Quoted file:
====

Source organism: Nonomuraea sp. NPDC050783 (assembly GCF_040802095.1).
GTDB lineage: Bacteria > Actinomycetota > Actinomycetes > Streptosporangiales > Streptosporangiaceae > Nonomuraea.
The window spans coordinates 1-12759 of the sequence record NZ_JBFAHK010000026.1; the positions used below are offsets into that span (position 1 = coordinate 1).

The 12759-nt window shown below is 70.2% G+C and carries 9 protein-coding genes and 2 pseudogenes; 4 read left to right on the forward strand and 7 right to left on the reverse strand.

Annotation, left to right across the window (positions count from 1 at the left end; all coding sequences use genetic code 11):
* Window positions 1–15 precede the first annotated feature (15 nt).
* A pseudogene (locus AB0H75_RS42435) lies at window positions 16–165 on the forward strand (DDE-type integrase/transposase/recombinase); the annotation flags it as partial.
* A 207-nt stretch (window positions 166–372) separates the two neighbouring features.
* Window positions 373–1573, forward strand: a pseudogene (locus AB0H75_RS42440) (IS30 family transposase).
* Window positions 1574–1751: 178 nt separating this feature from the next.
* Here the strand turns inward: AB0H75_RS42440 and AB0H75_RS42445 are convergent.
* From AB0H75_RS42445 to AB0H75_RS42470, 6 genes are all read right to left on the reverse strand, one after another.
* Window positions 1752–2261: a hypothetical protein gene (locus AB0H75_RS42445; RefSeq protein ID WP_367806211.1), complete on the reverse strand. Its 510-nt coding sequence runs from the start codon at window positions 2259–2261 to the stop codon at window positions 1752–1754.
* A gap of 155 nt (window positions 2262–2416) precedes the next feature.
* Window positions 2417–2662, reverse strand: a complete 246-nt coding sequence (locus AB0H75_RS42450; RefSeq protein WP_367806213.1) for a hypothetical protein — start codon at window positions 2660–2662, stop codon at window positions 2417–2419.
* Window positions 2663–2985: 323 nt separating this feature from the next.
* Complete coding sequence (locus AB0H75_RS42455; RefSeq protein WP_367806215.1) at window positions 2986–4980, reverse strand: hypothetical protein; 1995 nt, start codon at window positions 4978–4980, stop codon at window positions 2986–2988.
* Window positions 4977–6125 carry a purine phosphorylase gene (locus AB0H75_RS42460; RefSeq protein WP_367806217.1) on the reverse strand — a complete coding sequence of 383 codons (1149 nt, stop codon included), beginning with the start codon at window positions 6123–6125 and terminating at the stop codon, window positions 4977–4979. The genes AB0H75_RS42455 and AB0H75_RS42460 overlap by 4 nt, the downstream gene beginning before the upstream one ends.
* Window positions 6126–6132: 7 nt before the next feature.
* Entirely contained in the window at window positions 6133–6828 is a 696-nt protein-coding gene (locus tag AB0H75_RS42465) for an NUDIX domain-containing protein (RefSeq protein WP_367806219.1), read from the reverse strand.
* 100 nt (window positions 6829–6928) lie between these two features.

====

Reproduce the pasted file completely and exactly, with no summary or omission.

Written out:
Source organism: Nonomuraea sp. NPDC050783 (assembly GCF_040802095.1).
GTDB lineage: Bacteria > Actinomycetota > Actinomycetes > Streptosporangiales > Streptosporangiaceae > Nonomuraea.
The window spans coordinates 1-12759 of the sequence record NZ_JBFAHK010000026.1; the positions used below are offsets into that span (position 1 = coordinate 1).

The 12759-nt window shown below is 70.2% G+C and carries 9 protein-coding genes and 2 pseudogenes; 4 read left to right on the forward strand and 7 right to left on the reverse strand.

Annotation, left to right across the window (positions count from 1 at the left end; all coding sequences use genetic code 11):
* Window positions 1–15 precede the first annotated feature (15 nt).
* A pseudogene (locus AB0H75_RS42435) lies at window positions 16–165 on the forward strand (DDE-type integrase/transposase/recombinase); the annotation flags it as partial.
* A 207-nt stretch (window positions 166–372) separates the two neighbouring features.
* Window positions 373–1573, forward strand: a pseudogene (locus AB0H75_RS42440) (IS30 family transposase).
* Window positions 1574–1751: 178 nt separating this feature from the next.
* Here the strand turns inward: AB0H75_RS42440 and AB0H75_RS42445 are convergent.
* From AB0H75_RS42445 to AB0H75_RS42470, 6 genes are all read right to left on the reverse strand, one after another.
* Window positions 1752–2261: a hypothetical protein gene (locus AB0H75_RS42445; RefSeq protein ID WP_367806211.1), complete on the reverse strand. Its 510-nt coding sequence runs from the start codon at window positions 2259–2261 to the stop codon at window positions 1752–1754.
* A gap of 155 nt (window positions 2262–2416) precedes the next feature.
* Window positions 2417–2662, reverse strand: a complete 246-nt coding sequence (locus AB0H75_RS42450; RefSeq protein WP_367806213.1) for a hypothetical protein — start codon at window positions 2660–2662, stop codon at window positions 2417–2419.
* Window positions 2663–2985: 323 nt separating this feature from the next.
* Complete coding sequence (locus AB0H75_RS42455; RefSeq protein WP_367806215.1) at window positions 2986–4980, reverse strand: hypothetical protein; 1995 nt, start codon at window positions 4978–4980, stop codon at window positions 2986–2988.
* Window positions 4977–6125 carry a purine phosphorylase gene (locus AB0H75_RS42460; RefSeq protein WP_367806217.1) on the reverse strand — a complete coding sequence of 383 codons (1149 nt, stop codon included), beginning with the start codon at window positions 6123–6125 and terminating at the stop codon, window positions 4977–4979. The genes AB0H75_RS42455 and AB0H75_RS42460 overlap by 4 nt, the downstream gene beginning before the upstream one ends.
* Window positions 6126–6132: 7 nt before the next feature.
* Entirely contained in the window at window positions 6133–6828 is a 696-nt protein-coding gene (locus tag AB0H75_RS42465) for an NUDIX domain-containing protein (RefSeq protein WP_367806219.1), read from the reverse strand.
* 100 nt (window positions 6829–6928) lie between these two features.